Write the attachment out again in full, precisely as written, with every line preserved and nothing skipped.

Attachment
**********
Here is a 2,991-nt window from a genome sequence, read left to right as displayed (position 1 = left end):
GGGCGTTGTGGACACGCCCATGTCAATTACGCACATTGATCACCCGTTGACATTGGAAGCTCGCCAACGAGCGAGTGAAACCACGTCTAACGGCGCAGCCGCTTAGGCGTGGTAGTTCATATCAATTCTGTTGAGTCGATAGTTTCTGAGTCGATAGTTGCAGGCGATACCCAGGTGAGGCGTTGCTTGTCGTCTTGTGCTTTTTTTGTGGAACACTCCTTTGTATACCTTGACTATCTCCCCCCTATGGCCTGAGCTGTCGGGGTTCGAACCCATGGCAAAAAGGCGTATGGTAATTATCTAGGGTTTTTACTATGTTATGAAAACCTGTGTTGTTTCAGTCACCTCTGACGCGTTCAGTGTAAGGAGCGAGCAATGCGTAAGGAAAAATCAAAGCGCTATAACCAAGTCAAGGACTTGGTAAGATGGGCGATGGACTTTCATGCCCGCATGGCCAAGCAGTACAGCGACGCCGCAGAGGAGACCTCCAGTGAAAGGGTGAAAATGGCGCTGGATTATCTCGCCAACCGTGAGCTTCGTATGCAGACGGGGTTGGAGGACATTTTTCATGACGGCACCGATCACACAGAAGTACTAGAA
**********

Here is a 2,991-nt window from a genome sequence, read left to right as displayed (position 1 = left end):
GGGCGTTGTGGACACGCCCATGTCAATTACGCACATTGATCACCCGTTGACATTGGAAGCTCGCCAACGAGCGAGTGAAACCACGTCTAACGGCGCAGCCGCTTAGGCGTGGTAGTTCATATCAATTCTGTTGAGTCGATAGTTTCTGAGTCGATAGTTGCAGGCGATACCCAGGTGAGGCGTTGCTTGTCGTCTTGTGCTTTTTTTGTGGAACACTCCTTTGTATACCTTGACTATCTCCCCCCTATGGCCTGAGCTGTCGGGGTTCGAACCCATGGCAAAAAGGCGTATGGTAATTATCTAGGGTTTTTACTATGTTATGAAAACCTGTGTTGTTTCAGTCACCTCTGACGCGTTCAGTGTAAGGAGCGAGCAATGCGTAAGGAAAAATCAAAGCGCTATAACCAAGTCAAGGACTTGGTAAGATGGGCGATGGACTTTCATGCCCGCATGGCCAAGCAGTACAGCGACGCCGCAGAGGAGACCTCCAGTGAAAGGGTGAAAATGGCGCTGGATTATCTCGCCAACCGTGAGCTTCGTATGCAGACGGGGTTGGAGGACATTTTTCATGACGGCACCGATCACACAGAAGTACTAGAA